Quantcast The Zip Code System

Click Here to
Order this information in Print

Click Here to
Order this information on CD-ROM

Click Here to
Download this information in PDF Format


Click here to make tpub.com your Home Page

Page Title: 14317_53
Back | Up | Next

Click here for a printable version




Information Categories
.... Administration
Food and Cooking
Nuclear Fundamentals
  Educational CD-ROM's
Printed Manuals
Downloadable Books



Share on Google+Share on FacebookShare on LinkedInShare on TwitterShare on DiggShare on Stumble Upon
Table 3-2.—Markings that may be placed on articles by customers
Postal Clerk - Military guide to working in a post office
APO/FPO Addresses (Overseas Activities)
parcels accepted for mailing.  Extraneous information such as order numbers, which can be confused with ZIP Codes, are not permitted next to or immediately under the last line of the address. Q3-7. Name   at   least   four   types   of   acceptable cushioning materials that may be used when a parcel is prepared for mailing. Q3-8. What two types of tape are NOT acceptable for   the   reinforcement   or   the   closure   of packages? Q3-9. What type of tape is widely used for closing and sealing packages, but is not adequate for reinforcement? Q3-10.   What  is  the  requirement  of  metal  straps  if metal  strapping  is  used  for  closing  or  the reinforcement of packages? Q-3-11.   When   an   easy   or   average   load   parcel   is prepared  for  mailing,  staples  may  be  used provided the staples are spaced at least what maximum distance apart? Q3-12.   At what maximum distance should markings on   packages   be   clearly   seen   by   postal personnel? Now turn to appendix 1 to check your answers. THE ZIP CODE SYSTEM Learning Objective: Learn the breakdown and assignment of ZIP Codes. Earlier  in  chapter  1  we  discussed  the  National Five-Digit ZIP Code and Post Office Directory.  Now let’s take a look at the ZIP Code system and what it means to the Military Postal Service. ZIP  Codes  enable  the  USPS  to  achieve  greater accuracy, speed, and economy in the processing and delivery of mail. As a military postal clerk, you can do your customers a service by encouraging them to use their correct ZIP Code in the return address of all mail. If a ZIP Code is used as a part of the return address, the person(s)  to  whom  they  are  writing  will  have  their correct ZIP Code when replying.  ZIP coded mail can be  processed  quickly  by  automated  equipment, whereas  all  non-ZIP  coded  mail  must  be  processed manually upon initial entry into the USPS channels.  If the mail is ZIP coded, the result is fewer handlings and faster, more accurate delivery.  Thus, using ZIP Codes provides your customers with better service. ZIP CODE DESCRIPTION The  ZIP  (zone  improvement  plan)  Code  is  a numerical code that identifies areas within the United States and its territories for purposes of simplifying the distribution of mail by both the military and USPS. The first digit of the ZIP Code divides the country into 10 large groups of states numbered from 0 in the North East to 9 in the Far West. Within these areas, each state is divided into an average of 10 smaller geographic areas identified by the second and third digits of the ZIP Code.  The fourth and fifth digits identify a local delivery area.  The four-digit add-on enables a further sortation within the local delivery office. The first two digits of the four-digit add-on denote a delivery sector for the mail carrier that will make the actual delivery. This sector may be several blocks, a group of streets, several office buildings, or even a small geographic area.    The  last  two  digits  of  the  four-digit  add-on denotes a delivery segment that might be one floor of an office building, one side of street, a firm, a suite, a post  office  box,  a  group  of  boxes,  or  other  specific geographic  location.    See  figures  3-6  and  3-7  for examples of a breakdown of a ZIP Code. SHIPS’ ZIP CODES All ships are assigned their own unique ZIP + 4 code.    This  ZIP code  policy  includes  the  following ships: U.S. Navy ships, both active and reserve U.S. Coast Guard Military Sealift Command National     Oceanic     and     Atmospheric Administration Ships  are  assigned  ZIP  Codes  based  on  their number  of  crewmembers  and/or  their  geographic location. All ships receive their mail through one of three gateways.  Their assigned FPO address depends on the homeport of the ship.   Ships homeported on the East Coast (Atlantic Fleet) are assigned an FPO address of AE (Europe) or AA (Americas), with Charleston, SC, as the dividing point.   All ships homeported south of Charleston, SC are assigned an FPO AA address.  All 3-7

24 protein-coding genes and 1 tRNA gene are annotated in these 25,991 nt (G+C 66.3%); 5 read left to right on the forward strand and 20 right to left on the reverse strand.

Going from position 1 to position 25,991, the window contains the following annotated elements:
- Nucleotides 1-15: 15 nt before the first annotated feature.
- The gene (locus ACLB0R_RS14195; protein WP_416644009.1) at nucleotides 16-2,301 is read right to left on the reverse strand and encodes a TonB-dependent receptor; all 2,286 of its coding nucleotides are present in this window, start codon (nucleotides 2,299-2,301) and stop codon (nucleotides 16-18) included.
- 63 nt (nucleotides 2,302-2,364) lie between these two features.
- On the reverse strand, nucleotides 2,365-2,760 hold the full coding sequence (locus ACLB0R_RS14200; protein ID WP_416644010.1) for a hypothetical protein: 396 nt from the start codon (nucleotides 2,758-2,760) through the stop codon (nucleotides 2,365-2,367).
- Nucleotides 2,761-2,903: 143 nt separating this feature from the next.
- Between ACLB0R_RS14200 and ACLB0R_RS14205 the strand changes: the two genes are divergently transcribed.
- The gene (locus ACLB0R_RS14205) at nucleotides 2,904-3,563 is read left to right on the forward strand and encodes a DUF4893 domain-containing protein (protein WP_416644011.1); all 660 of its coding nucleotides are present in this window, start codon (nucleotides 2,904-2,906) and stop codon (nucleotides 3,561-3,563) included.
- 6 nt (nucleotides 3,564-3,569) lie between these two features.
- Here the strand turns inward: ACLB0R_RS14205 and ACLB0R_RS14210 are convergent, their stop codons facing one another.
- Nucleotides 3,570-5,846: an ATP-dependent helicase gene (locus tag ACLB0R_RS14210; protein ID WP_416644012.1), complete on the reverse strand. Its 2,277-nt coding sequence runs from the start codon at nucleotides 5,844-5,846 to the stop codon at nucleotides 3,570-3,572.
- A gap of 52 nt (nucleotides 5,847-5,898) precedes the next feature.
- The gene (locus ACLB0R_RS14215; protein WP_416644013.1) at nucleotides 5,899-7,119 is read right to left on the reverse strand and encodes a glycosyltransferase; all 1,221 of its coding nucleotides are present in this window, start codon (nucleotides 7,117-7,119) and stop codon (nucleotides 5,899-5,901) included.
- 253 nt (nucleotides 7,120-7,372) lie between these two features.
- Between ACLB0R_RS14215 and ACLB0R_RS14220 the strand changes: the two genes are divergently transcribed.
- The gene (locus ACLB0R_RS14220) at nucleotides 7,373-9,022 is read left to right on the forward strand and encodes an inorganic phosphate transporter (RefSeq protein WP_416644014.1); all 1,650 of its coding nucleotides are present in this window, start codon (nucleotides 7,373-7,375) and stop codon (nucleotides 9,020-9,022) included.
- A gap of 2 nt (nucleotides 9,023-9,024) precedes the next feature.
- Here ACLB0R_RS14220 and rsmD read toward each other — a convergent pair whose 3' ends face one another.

Privacy Statement - Press Release - Copyright Information. - Contact Us - Support Integrated Publishing

Integrated Publishing, Inc. - A (SDVOSB) Service Disabled Veteran Owned Small Business